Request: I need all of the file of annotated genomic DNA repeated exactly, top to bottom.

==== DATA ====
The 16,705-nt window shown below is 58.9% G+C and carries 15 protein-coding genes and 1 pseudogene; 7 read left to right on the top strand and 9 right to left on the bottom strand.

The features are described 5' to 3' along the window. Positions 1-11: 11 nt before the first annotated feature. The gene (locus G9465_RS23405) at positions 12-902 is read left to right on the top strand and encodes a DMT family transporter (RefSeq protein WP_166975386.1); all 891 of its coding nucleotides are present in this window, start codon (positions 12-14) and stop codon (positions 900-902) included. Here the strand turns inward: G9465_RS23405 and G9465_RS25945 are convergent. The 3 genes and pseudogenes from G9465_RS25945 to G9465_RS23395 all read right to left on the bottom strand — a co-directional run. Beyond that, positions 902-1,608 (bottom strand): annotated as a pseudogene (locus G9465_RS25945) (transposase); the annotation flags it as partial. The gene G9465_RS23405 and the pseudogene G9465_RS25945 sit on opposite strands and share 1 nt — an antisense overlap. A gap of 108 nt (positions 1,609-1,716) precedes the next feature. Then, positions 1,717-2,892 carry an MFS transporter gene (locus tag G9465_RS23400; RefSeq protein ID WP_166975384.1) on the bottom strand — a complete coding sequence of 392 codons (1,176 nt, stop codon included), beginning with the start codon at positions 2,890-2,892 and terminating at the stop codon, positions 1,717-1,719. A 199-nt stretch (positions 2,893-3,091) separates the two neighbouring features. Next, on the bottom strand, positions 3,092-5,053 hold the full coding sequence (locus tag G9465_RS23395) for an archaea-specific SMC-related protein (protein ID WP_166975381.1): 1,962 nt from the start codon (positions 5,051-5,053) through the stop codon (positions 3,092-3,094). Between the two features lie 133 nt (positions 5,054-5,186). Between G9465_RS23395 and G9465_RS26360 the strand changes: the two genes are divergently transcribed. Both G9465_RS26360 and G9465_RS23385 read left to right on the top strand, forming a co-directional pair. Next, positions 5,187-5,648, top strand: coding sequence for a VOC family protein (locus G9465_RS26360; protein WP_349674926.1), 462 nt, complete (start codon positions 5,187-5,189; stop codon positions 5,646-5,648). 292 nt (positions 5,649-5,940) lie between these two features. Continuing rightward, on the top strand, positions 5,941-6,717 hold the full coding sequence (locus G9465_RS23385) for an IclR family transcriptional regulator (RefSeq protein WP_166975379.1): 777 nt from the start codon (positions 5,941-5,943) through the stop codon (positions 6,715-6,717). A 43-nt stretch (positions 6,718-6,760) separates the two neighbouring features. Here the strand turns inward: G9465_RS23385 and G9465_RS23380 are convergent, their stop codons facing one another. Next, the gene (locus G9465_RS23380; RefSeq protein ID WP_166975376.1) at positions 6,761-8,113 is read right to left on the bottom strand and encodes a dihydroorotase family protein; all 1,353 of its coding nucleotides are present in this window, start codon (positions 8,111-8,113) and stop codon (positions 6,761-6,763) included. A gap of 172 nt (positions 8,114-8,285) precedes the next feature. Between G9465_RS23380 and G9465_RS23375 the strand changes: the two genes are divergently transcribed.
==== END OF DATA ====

The 16,705-nt window shown below is 58.9% G+C and carries 15 protein-coding genes and 1 pseudogene; 7 read left to right on the top strand and 9 right to left on the bottom strand.

The features are described 5' to 3' along the window. Positions 1-11: 11 nt before the first annotated feature. The gene (locus G9465_RS23405) at positions 12-902 is read left to right on the top strand and encodes a DMT family transporter (RefSeq protein WP_166975386.1); all 891 of its coding nucleotides are present in this window, start codon (positions 12-14) and stop codon (positions 900-902) included. Here the strand turns inward: G9465_RS23405 and G9465_RS25945 are convergent. The 3 genes and pseudogenes from G9465_RS25945 to G9465_RS23395 all read right to left on the bottom strand — a co-directional run. Beyond that, positions 902-1,608 (bottom strand): annotated as a pseudogene (locus G9465_RS25945) (transposase); the annotation flags it as partial. The gene G9465_RS23405 and the pseudogene G9465_RS25945 sit on opposite strands and share 1 nt — an antisense overlap. A gap of 108 nt (positions 1,609-1,716) precedes the next feature. Then, positions 1,717-2,892 carry an MFS transporter gene (locus tag G9465_RS23400; RefSeq protein ID WP_166975384.1) on the bottom strand — a complete coding sequence of 392 codons (1,176 nt, stop codon included), beginning with the start codon at positions 2,890-2,892 and terminating at the stop codon, positions 1,717-1,719. A 199-nt stretch (positions 2,893-3,091) separates the two neighbouring features. Next, on the bottom strand, positions 3,092-5,053 hold the full coding sequence (locus tag G9465_RS23395) for an archaea-specific SMC-related protein (protein ID WP_166975381.1): 1,962 nt from the start codon (positions 5,051-5,053) through the stop codon (positions 3,092-3,094). Between the two features lie 133 nt (positions 5,054-5,186). Between G9465_RS23395 and G9465_RS26360 the strand changes: the two genes are divergently transcribed. Both G9465_RS26360 and G9465_RS23385 read left to right on the top strand, forming a co-directional pair. Next, positions 5,187-5,648, top strand: coding sequence for a VOC family protein (locus G9465_RS26360; protein WP_349674926.1), 462 nt, complete (start codon positions 5,187-5,189; stop codon positions 5,646-5,648). 292 nt (positions 5,649-5,940) lie between these two features. Continuing rightward, on the top strand, positions 5,941-6,717 hold the full coding sequence (locus G9465_RS23385) for an IclR family transcriptional regulator (RefSeq protein WP_166975379.1): 777 nt from the start codon (positions 5,941-5,943) through the stop codon (positions 6,715-6,717). A 43-nt stretch (positions 6,718-6,760) separates the two neighbouring features. Here the strand turns inward: G9465_RS23385 and G9465_RS23380 are convergent, their stop codons facing one another. Next, the gene (locus G9465_RS23380; RefSeq protein ID WP_166975376.1) at positions 6,761-8,113 is read right to left on the bottom strand and encodes a dihydroorotase family protein; all 1,353 of its coding nucleotides are present in this window, start codon (positions 8,111-8,113) and stop codon (positions 6,761-6,763) included. A gap of 172 nt (positions 8,114-8,285) precedes the next feature. Between G9465_RS23380 and G9465_RS23375 the strand changes: the two genes are divergently transcribed.